Wednesday, December 22, 2010 |
Since I haven't read any of this year's Canada Reads titles before, I've been questioning what I would have assumed about each book if I came across it in a bookstore. In other words, outside of the Canada Reads context. Here's a breakdown of how my thought patterns would likely go:
Essex County: "Not into that genre."
The Best Laid Plans: "Not into politics."
The Bone Cage: "Don't like sports."
I probably wouldn't relate the above titles to my own experiences. I wouldn't consider them "me" books. (When I say that, I don't mean books written by, published by and starring Brian Francis. Rather, it's that feeling I get when I pick up a book, read the back cover, and decide in that split second if I'm the right reader or if the book is for "someone else.")
Where would my opinions about the Canada Reads titles come from? Fact? Previous experience? I'm not familiar with these authors. At least, not familiar enough with their work to form a viewpoint with any validity.
In short, my opinions would be completely baseless. Plucked from the air. But that wouldn't stop me from having them.
We all make judgment calls. It's part of our nature as consumers. Ultimately, when there are dollars involved, we're a lot more selective about where and how we spend our money. We tend to stick with things we're certain will give us return on our investment.
If you're anything like me, you hesitate when someone tells you to do something. Especially when it comes to things I already know lots about. Take books, for example. I know what I like and what I don't like. I know, even before cracking open the first page, whether I'll enjoy a book or not. I get a feeling. A vibe. On my days of self-deception, I call this selection process "intuition." On days I'm being honest with myself, I call it "being stubborn."
(I blame this on being a Capricorn. It's that goat syndrome.)
But if you follow a program like Canada Reads, you do have to do something that someone tells you. Which is, "Read these five books." And while some readers are more than happy to go along for the ride, there are others who might not feel the same way. They're the ones surveying this year's titles, thinking, "I may read this. But I won't read that."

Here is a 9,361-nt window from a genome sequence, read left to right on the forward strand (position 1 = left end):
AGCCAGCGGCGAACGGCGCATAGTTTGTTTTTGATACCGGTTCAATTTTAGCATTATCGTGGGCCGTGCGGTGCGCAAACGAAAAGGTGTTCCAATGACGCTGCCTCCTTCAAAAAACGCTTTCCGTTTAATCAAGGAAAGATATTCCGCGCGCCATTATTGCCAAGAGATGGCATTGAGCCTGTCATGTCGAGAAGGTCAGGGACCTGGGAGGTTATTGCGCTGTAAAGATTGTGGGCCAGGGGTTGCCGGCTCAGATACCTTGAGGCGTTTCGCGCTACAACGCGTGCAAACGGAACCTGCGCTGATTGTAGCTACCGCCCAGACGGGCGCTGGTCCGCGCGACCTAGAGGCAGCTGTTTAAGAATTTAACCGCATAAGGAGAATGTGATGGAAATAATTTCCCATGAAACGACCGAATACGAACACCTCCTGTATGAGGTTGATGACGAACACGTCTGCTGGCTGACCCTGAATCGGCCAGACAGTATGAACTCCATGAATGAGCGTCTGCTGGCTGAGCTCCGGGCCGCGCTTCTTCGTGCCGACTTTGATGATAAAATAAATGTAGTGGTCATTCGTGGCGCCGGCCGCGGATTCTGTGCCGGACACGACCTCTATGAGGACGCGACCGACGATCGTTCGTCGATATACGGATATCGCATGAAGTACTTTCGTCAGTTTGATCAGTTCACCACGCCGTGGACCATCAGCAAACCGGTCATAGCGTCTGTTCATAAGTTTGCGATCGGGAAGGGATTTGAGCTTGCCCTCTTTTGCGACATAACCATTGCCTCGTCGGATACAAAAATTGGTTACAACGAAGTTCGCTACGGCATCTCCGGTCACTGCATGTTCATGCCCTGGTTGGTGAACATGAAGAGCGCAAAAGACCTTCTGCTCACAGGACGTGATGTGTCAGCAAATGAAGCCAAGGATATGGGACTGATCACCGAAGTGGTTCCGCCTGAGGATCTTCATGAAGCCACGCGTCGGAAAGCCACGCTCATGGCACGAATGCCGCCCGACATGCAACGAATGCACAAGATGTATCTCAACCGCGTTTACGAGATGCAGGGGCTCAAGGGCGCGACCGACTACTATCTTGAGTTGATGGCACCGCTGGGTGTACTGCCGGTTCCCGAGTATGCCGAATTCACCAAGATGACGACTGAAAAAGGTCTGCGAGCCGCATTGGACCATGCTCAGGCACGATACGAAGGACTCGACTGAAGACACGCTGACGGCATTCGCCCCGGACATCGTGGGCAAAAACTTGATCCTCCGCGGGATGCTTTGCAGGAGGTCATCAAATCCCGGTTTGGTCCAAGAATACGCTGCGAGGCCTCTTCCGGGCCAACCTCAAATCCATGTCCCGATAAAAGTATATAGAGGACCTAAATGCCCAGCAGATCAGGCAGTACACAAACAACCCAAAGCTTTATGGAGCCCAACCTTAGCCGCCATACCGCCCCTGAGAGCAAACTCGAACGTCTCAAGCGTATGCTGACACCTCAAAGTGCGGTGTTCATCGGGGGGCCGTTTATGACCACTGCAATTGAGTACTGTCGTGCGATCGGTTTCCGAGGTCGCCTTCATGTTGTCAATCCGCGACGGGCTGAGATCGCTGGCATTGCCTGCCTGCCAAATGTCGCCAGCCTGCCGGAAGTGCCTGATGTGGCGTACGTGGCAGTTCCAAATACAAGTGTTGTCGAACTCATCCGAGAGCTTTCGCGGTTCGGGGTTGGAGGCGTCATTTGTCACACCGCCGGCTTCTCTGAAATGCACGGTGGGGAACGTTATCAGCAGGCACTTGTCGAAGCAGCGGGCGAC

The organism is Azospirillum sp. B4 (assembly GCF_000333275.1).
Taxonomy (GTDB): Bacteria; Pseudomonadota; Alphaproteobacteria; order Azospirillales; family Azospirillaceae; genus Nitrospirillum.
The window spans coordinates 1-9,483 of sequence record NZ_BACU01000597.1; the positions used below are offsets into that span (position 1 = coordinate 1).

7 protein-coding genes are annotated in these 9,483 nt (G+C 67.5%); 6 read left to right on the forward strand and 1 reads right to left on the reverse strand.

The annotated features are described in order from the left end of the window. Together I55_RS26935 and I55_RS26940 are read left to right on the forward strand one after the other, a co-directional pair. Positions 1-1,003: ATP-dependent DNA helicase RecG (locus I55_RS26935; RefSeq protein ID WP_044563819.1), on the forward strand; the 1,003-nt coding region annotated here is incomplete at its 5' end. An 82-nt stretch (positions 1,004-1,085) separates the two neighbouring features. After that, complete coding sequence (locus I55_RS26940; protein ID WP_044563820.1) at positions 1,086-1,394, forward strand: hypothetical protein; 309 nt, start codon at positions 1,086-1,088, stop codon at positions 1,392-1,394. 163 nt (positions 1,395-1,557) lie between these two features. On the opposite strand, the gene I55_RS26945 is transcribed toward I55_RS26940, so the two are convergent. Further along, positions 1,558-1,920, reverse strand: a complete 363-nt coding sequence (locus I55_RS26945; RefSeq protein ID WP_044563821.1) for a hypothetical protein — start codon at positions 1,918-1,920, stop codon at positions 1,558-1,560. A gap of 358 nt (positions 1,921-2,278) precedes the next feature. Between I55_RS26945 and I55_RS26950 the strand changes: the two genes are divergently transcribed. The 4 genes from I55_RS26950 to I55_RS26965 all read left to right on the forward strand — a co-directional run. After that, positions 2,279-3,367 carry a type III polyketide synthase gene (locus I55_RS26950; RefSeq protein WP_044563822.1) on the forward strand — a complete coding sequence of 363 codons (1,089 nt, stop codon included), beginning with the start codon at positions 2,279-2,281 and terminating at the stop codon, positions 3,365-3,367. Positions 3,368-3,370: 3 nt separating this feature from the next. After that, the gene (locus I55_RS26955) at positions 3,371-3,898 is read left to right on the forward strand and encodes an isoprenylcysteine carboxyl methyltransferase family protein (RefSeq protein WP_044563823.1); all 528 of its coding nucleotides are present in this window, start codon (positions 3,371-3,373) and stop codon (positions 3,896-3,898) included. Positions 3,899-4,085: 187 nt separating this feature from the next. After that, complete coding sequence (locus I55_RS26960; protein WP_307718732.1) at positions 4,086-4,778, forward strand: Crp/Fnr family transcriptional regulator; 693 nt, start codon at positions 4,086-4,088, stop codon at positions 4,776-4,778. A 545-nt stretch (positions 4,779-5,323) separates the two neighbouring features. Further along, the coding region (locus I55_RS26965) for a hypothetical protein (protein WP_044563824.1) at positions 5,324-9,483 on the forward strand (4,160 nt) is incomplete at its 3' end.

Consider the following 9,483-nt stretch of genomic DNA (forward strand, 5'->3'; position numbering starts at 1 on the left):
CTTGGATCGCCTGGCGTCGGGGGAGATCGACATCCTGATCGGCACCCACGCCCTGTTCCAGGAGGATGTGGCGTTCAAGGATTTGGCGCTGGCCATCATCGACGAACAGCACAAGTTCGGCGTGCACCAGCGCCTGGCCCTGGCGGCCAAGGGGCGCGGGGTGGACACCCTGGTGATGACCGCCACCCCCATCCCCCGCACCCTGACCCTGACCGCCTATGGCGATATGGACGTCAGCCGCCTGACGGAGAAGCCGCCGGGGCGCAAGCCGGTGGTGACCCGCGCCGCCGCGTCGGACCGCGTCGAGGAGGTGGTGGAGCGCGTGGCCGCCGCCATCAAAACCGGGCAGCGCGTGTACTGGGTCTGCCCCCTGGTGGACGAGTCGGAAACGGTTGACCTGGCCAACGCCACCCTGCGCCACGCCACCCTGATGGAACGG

Any reader worth his or her salt is an independent thinker. The very nature of reading is a testament to that. Unlike a movie, you don't read as part of an audience. There are no special effects. No musical score to sway your feelings. No good-looking movie stars to ogle. Books are simply words on a page. And in this simplicity lies their magic.
But sometimes (present company included), readers tend to stick with things and subject matters they're already familiar with. These are the readers who head to the same sections every time they go into a bookstore. And while there's nothing wrong with that, there's something to be said about questioning the opinions you have and deciding if your reluctance to read certain books is more about your comfort zones.
Ultimately, what Canada Reads does best is to challenge readers and their opinions. Canada Reads reminds us that books are there for us to experience different points of view and subject matter, challenge our thinking, and get us to re-examine some of our beliefs. After all, a book shouldn't validate your life experiences as much as question them.
Sitting in front of me are five books I wouldn't normally pick out for myself without Canada Reads. And I can't help but be reminded of my own book. How many readers would have passed on a novel called Fruit as being for someone else without its Canada Reads connection? In light of that, I consider myself lucky as a writer and a reader that Canada Reads is around.
Brian Francis is Canada Reads' resident blogger. His debut novel, Fruit, was the runner-up in the Canada Reads 2009 debates. His second novel, The Natural Order, will be published next year.